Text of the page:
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The Chairman's Blog

Gallup Poll: New Editor, New Direction

The Chairman's Blog

Gallup Poll: New Editor, New Direction

Gallup Poll: New Editor, New Direction

Our firm was founded by polling pioneer George Gallup (1901-1984) with the simple purpose of reporting the "will" of citizens. Dr. Gallup wanted to know what made life worthwhile -- what made a great life. He relentlessly studied and reported on the great American dream.

"If democracy is supposed to be based on the will of the people, someone should find out what that will is," Dr. Gallup famously said.

He built that mission on the single foundation of trust. Dr. Gallup felt it would not be possible to serve that mission unless leaders and citizens could completely trust his polls. So, his reporting and journalistic purpose was clear: Never collaborate with special interest groups or political parties -- especially never for a fee. Keep the methodologies and engineering pure. We have kept that promise for more than 80 years.

Because of Dr Gallup's founding mission, Gallup remains one of the most trusted brands in the world.

Dr. Frank Newport has been editor in chief of the Gallup Poll news for the past 28 years. He is now stepping into semiretirement and will remain as a contributing senior scientist and adviser to the new editor in chief.

Frank performed his role to perfection. He never uttered a word of political partisanship -- never showed even a tiny leaning or took a single tiny jab at any leader or special interest group. Nor did his teams. Frank was as near to neutral as any editor of any publication in the world.

As was the case with Walter Cronkite, Frank's best friends at work -- including me -- still don't know which way he leans on issues.

This letter is to inform you, as an important reader, that as of today, our new editor in chief is Mohamed Younis. Mohamed is a 10-year Gallup veteran, who has performed his job of polling and analytics on every important subject imaginable around the world.

Mohamed is Egyptian-born and moved as a small boy to Los Angeles, where he was raised through high school. He graduated from University of California, Riverside, and earned a degree in international law from Washington & Lee University. He now lives in Washington, D.C., where he works at Gallup headquarters.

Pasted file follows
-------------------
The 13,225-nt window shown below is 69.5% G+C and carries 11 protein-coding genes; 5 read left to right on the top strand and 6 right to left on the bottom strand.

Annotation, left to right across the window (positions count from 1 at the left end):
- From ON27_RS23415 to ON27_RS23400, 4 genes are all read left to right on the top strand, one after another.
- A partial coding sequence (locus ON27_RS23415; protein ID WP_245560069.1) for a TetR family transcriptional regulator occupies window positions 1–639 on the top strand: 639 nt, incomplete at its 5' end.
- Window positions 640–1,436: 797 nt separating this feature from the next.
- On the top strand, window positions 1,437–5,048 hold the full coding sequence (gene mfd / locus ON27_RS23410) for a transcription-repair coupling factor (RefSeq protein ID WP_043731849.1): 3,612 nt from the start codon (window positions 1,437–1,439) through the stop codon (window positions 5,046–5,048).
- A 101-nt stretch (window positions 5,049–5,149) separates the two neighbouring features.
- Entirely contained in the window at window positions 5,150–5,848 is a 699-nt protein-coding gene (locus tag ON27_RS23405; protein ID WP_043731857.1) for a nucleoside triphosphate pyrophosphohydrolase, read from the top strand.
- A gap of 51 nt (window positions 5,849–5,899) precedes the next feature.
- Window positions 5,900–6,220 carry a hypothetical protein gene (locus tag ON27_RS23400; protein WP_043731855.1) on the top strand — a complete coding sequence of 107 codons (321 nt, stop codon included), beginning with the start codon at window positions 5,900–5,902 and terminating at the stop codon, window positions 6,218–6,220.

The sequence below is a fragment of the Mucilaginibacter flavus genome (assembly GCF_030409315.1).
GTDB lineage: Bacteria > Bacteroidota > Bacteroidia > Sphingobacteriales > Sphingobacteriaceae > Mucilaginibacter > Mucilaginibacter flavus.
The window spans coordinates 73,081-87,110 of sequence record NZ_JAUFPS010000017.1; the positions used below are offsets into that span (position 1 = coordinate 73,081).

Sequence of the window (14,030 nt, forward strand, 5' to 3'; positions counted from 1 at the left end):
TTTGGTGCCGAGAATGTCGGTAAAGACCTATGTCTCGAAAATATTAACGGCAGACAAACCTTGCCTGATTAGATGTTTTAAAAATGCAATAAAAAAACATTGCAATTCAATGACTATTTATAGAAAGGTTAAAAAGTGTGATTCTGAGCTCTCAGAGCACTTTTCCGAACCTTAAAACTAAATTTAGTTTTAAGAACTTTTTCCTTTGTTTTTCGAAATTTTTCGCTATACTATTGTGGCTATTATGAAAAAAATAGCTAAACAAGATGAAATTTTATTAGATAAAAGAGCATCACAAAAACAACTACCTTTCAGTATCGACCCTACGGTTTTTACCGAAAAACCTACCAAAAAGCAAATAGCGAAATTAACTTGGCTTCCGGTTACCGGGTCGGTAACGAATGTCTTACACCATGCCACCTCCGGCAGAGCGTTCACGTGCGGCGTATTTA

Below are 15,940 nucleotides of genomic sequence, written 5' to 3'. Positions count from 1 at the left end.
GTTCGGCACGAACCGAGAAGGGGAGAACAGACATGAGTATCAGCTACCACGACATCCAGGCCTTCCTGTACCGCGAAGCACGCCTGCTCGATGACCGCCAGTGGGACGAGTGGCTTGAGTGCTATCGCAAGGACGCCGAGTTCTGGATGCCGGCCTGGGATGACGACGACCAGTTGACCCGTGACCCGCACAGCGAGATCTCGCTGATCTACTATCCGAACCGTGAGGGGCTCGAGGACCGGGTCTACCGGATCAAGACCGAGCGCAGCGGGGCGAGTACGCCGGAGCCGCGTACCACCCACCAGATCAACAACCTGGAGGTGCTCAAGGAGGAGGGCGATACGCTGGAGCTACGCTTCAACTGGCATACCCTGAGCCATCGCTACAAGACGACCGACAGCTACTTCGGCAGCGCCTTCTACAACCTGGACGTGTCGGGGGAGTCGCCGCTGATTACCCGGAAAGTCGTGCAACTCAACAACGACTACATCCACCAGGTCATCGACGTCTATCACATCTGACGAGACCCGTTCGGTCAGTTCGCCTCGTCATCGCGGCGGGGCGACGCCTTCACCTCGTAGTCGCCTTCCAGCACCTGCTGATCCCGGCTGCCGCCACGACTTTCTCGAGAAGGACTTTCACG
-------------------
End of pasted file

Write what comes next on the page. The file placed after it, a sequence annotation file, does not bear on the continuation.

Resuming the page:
We chose Mohamed because of his deep expertise and experience studying global public opinion through our U.S. Poll and World Poll. We believe he has compounding knowledge of what we do and that he knows the "will of the world"-- at this moment -- as well as any expert on Earth.

While we will ask Mohamed to continue the trust legacy of George Gallup and Frank Newport, we have asked him to change and reintroduce Gallup to the public to include a more global perspective.

Gallup will discontinue almost all "spot" polls in the U.S. -- overnight polls, usually political, of immediate front-page interest -- and we will reduce much of our coverage of the electorate, as it is well covered now by a plethora of polling organizations. Gallup's contribution will be deeper, long-trend dives into the most serious issues of the day worldwide, such as trust in governments, capitalism vs. socialism, and the future of work.

Through our U.S. tracking methodologies as well as our World Poll -- built with consistent sampling frames across 160 countries and covering 99% of the world's population -- we are asking Mohamed and his teams to continue reporting the great American dream but now to include the great global dream on a regular basis.

Mohamed asked me exactly to whom he and his teams are writing. When Mohamed and his teams find a pearl deep in the data and present it -- if they do their jobs well -- that pearl will be on the desk of every president and prime minister in every country in the world. It will be on the desk of the 1,000 most influential leaders in the world representing all governments, NGOs, foundations, institutions of education, health, business and industry, as well as top media.

George Gallup said decades ago, "There are 5 billion ways to lead a life, and we should study them all."

If Gallup doesn't continue to ask the world, "How is your life going?" who is going to?

Frank, thank you. Mohamed, continue the trust.

Jim Clifton is Chairman and CEO at Gallup.
Gallup

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